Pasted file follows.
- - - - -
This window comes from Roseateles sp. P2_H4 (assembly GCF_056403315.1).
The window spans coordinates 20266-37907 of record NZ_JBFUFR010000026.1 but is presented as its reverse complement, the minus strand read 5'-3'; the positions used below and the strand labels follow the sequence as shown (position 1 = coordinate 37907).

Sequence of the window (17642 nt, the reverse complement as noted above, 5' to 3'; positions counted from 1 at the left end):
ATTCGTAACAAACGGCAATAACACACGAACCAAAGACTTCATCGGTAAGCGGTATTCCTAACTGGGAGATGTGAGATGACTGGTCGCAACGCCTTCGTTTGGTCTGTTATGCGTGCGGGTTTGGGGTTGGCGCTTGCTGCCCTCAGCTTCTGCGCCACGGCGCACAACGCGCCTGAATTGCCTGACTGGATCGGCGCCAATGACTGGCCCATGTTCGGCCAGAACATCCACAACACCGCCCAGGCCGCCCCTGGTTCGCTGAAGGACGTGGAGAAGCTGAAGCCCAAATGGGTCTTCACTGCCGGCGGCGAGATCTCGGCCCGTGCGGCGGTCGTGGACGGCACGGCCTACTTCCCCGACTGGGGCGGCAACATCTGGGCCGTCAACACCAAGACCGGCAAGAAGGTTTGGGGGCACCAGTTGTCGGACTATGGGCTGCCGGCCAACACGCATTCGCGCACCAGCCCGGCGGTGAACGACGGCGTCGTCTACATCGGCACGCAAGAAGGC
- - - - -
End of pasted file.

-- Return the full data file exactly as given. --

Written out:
This window comes from Roseateles sp. P2_H4 (assembly GCF_056403315.1).
The window spans coordinates 20266-37907 of record NZ_JBFUFR010000026.1 but is presented as its reverse complement, the minus strand read 5'-3'; the positions used below and the strand labels follow the sequence as shown (position 1 = coordinate 37907).

Sequence of the window (17642 nt, the reverse complement as noted above, 5' to 3'; positions counted from 1 at the left end):
ATTCGTAACAAACGGCAATAACACACGAACCAAAGACTTCATCGGTAAGCGGTATTCCTAACTGGGAGATGTGAGATGACTGGTCGCAACGCCTTCGTTTGGTCTGTTATGCGTGCGGGTTTGGGGTTGGCGCTTGCTGCCCTCAGCTTCTGCGCCACGGCGCACAACGCGCCTGAATTGCCTGACTGGATCGGCGCCAATGACTGGCCCATGTTCGGCCAGAACATCCACAACACCGCCCAGGCCGCCCCTGGTTCGCTGAAGGACGTGGAGAAGCTGAAGCCCAAATGGGTCTTCACTGCCGGCGGCGAGATCTCGGCCCGTGCGGCGGTCGTGGACGGCACGGCCTACTTCCCCGACTGGGGCGGCAACATCTGGGCCGTCAACACCAAGACCGGCAAGAAGGTTTGGGGGCACCAGTTGTCGGACTATGGGCTGCCGGCCAACACGCATTCGCGCACCAGCCCGGCGGTGAACGACGGCGTCGTCTACATCGGCACGCAAGAAGGC